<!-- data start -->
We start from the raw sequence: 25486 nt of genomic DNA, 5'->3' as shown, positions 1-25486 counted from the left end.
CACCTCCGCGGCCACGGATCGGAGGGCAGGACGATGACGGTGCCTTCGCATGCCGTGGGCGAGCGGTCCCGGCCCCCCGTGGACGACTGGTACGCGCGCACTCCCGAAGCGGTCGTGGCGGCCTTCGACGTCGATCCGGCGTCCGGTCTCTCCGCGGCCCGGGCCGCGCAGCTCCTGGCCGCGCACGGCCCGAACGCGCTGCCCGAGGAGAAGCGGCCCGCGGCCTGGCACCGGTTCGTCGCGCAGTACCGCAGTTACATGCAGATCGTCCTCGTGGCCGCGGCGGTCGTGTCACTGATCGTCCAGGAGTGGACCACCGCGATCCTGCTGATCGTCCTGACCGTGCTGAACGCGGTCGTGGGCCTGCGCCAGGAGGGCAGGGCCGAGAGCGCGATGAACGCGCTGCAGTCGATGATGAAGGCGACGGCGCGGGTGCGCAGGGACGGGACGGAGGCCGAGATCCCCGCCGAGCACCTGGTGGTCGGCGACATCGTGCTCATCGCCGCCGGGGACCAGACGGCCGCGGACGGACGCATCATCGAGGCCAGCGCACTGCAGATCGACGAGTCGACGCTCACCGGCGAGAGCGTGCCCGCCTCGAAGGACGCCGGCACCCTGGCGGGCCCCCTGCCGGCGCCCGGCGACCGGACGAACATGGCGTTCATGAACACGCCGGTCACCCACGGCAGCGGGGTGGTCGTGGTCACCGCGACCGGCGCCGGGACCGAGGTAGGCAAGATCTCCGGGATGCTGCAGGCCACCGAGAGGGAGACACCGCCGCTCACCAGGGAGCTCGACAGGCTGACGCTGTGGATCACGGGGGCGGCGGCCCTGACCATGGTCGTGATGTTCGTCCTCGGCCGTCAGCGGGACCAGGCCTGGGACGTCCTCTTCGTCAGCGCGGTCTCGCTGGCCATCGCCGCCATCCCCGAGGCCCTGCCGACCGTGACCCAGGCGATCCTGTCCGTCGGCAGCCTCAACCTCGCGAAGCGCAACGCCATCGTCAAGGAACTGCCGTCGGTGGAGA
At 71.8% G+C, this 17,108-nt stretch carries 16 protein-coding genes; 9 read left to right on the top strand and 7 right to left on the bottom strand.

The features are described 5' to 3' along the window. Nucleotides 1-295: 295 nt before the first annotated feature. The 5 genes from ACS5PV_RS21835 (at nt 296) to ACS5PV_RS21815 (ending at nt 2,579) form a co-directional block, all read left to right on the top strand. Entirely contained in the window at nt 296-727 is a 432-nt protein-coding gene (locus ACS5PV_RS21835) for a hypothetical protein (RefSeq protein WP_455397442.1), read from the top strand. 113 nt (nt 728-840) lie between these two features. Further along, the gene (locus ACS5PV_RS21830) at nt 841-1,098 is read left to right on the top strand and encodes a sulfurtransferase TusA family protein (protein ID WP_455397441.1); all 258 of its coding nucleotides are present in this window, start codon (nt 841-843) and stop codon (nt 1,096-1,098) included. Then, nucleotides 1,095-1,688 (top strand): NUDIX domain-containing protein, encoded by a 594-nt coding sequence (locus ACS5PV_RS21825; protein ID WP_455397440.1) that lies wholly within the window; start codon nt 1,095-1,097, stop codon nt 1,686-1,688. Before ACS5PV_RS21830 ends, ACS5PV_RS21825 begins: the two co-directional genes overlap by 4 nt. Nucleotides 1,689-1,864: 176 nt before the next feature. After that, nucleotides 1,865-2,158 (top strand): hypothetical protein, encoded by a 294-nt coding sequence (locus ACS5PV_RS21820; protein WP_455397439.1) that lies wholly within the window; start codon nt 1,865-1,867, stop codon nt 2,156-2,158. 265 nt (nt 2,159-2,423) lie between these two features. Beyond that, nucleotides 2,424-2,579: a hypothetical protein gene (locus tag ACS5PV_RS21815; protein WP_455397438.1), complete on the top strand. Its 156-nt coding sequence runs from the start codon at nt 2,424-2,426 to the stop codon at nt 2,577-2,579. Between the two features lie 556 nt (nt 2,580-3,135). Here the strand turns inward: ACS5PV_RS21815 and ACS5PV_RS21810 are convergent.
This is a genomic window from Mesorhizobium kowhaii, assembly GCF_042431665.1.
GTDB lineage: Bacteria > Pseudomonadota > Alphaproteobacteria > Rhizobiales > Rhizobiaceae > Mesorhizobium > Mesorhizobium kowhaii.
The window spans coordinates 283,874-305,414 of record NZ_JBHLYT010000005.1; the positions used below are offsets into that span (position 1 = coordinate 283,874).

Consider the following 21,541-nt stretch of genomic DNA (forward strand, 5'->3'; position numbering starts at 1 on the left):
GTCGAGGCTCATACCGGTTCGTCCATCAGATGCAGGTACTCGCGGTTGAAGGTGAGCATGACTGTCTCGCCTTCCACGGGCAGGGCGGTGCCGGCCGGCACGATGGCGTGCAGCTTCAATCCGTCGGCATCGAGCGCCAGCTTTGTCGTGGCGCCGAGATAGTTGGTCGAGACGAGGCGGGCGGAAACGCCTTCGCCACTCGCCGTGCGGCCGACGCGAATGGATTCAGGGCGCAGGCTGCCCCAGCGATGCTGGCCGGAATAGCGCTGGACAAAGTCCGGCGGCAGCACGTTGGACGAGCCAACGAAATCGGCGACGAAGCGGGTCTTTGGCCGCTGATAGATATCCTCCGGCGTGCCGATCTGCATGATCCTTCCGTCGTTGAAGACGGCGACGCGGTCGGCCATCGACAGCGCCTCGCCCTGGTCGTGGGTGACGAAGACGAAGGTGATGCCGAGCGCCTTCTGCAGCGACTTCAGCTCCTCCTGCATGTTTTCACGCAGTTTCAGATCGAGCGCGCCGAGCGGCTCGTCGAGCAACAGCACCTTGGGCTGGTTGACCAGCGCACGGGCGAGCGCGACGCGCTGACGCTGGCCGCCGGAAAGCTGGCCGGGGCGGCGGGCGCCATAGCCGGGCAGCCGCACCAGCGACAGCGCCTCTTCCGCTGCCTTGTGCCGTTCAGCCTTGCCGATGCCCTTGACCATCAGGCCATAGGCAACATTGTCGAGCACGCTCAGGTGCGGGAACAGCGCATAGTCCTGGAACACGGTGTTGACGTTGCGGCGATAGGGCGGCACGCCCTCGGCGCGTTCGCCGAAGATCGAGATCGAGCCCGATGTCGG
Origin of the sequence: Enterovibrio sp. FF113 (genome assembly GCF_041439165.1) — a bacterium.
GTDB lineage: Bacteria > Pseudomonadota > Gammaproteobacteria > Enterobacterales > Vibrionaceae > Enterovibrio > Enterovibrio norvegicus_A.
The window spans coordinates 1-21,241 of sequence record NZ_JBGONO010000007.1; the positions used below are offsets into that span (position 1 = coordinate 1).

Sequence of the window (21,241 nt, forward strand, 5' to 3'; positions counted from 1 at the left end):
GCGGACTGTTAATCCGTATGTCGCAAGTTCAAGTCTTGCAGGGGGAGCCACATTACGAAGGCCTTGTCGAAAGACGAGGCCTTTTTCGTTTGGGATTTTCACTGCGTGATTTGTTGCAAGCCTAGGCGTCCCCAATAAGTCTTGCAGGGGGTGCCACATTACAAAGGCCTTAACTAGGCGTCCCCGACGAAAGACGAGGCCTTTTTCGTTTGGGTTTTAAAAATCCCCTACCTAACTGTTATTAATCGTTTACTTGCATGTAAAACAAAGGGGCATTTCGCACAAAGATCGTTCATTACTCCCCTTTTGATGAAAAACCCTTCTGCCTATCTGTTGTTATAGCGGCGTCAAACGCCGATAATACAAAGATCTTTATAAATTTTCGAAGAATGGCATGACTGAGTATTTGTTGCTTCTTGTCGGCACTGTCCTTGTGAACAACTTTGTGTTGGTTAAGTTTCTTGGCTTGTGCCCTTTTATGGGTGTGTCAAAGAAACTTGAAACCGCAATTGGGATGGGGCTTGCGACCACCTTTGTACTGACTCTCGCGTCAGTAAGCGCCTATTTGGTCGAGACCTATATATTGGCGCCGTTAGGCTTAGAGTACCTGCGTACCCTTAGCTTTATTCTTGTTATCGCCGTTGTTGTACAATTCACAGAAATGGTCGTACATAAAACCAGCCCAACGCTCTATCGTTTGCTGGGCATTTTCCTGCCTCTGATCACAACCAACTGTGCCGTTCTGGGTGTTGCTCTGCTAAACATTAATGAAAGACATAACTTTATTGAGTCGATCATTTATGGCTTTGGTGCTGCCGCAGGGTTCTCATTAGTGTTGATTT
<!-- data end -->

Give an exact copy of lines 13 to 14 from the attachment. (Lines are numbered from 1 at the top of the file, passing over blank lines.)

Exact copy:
Sequence of the window (21,241 nt, forward strand, 5' to 3'; positions counted from 1 at the left end):
GCGGACTGTTAATCCGTATGTCGCAAGTTCAAGTCTTGCAGGGGGAGCCACATTACGAAGGCCTTGTCGAAAGACGAGGCCTTTTTCGTTTGGGATTTTCACTGCGTGATTTGTTGCAAGCCTAGGCGTCCCCAATAAGTCTTGCAGGGGGTGCCACATTACAAAGGCCTTAACTAGGCGTCCCCGACGAAAGACGAGGCCTTTTTCGTTTGGGTTTTAAAAATCCCCTACCTAACTGTTATTAATCGTTTACTTGCATGTAAAACAAAGGGGCATTTCGCACAAAGATCGTTCATTACTCCCCTTTTGATGAAAAACCCTTCTGCCTATCTGTTGTTATAGCGGCGTCAAACGCCGATAATACAAAGATCTTTATAAATTTTCGAAGAATGGCATGACTGAGTATTTGTTGCTTCTTGTCGGCACTGTCCTTGTGAACAACTTTGTGTTGGTTAAGTTTCTTGGCTTGTGCCCTTTTATGGGTGTGTCAAAGAAACTTGAAACCGCAATTGGGATGGGGCTTGCGACCACCTTTGTACTGACTCTCGCGTCAGTAAGCGCCTATTTGGTCGAGACCTATATATTGGCGCCGTTAGGCTTAGAGTACCTGCGTACCCTTAGCTTTATTCTTGTTATCGCCGTTGTTGTACAATTCACAGAAATGGTCGTACATAAAACCAGCCCAACGCTCTATCGTTTGCTGGGCATTTTCCTGCCTCTGATCACAACCAACTGTGCCGTTCTGGGTGTTGCTCTGCTAAACATTAATGAAAGACATAACTTTATTGAGTCGATCATTTATGGCTTTGGTGCTGCCGCAGGGTTCTCATTAGTGTTGATTT